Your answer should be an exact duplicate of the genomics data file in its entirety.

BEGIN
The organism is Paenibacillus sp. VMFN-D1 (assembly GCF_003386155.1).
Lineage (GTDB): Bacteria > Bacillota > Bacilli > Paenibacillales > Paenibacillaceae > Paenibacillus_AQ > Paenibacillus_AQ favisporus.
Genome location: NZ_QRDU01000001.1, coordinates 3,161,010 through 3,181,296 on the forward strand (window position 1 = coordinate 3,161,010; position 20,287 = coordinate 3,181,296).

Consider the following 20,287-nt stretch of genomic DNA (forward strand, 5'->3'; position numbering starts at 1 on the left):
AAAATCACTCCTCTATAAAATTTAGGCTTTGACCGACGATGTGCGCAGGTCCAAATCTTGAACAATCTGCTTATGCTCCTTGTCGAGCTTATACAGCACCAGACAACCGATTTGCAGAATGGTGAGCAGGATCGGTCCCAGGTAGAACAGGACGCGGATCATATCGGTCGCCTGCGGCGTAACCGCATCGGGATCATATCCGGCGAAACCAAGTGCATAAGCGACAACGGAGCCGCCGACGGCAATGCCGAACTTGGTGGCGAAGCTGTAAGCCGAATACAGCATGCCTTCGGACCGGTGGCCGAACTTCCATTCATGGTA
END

The organism is Paenibacillus sp. VMFN-D1 (assembly GCF_003386155.1).
Lineage (GTDB): Bacteria > Bacillota > Bacilli > Paenibacillales > Paenibacillaceae > Paenibacillus_AQ > Paenibacillus_AQ favisporus.
Genome location: NZ_QRDU01000001.1, coordinates 3,161,010 through 3,181,296 on the forward strand (window position 1 = coordinate 3,161,010; position 20,287 = coordinate 3,181,296).

Consider the following 20,287-nt stretch of genomic DNA (forward strand, 5'->3'; position numbering starts at 1 on the left):
AAAATCACTCCTCTATAAAATTTAGGCTTTGACCGACGATGTGCGCAGGTCCAAATCTTGAACAATCTGCTTATGCTCCTTGTCGAGCTTATACAGCACCAGACAACCGATTTGCAGAATGGTGAGCAGGATCGGTCCCAGGTAGAACAGGACGCGGATCATATCGGTCGCCTGCGGCGTAACCGCATCGGGATCATATCCGGCGAAACCAAGTGCATAAGCGACAACGGAGCCGCCGACGGCAATGCCGAACTTGGTGGCGAAGCTGTAAGCCGAATACAGCATGCCTTCGGACCGGTGGCCGAACTTCCATTCATGGTA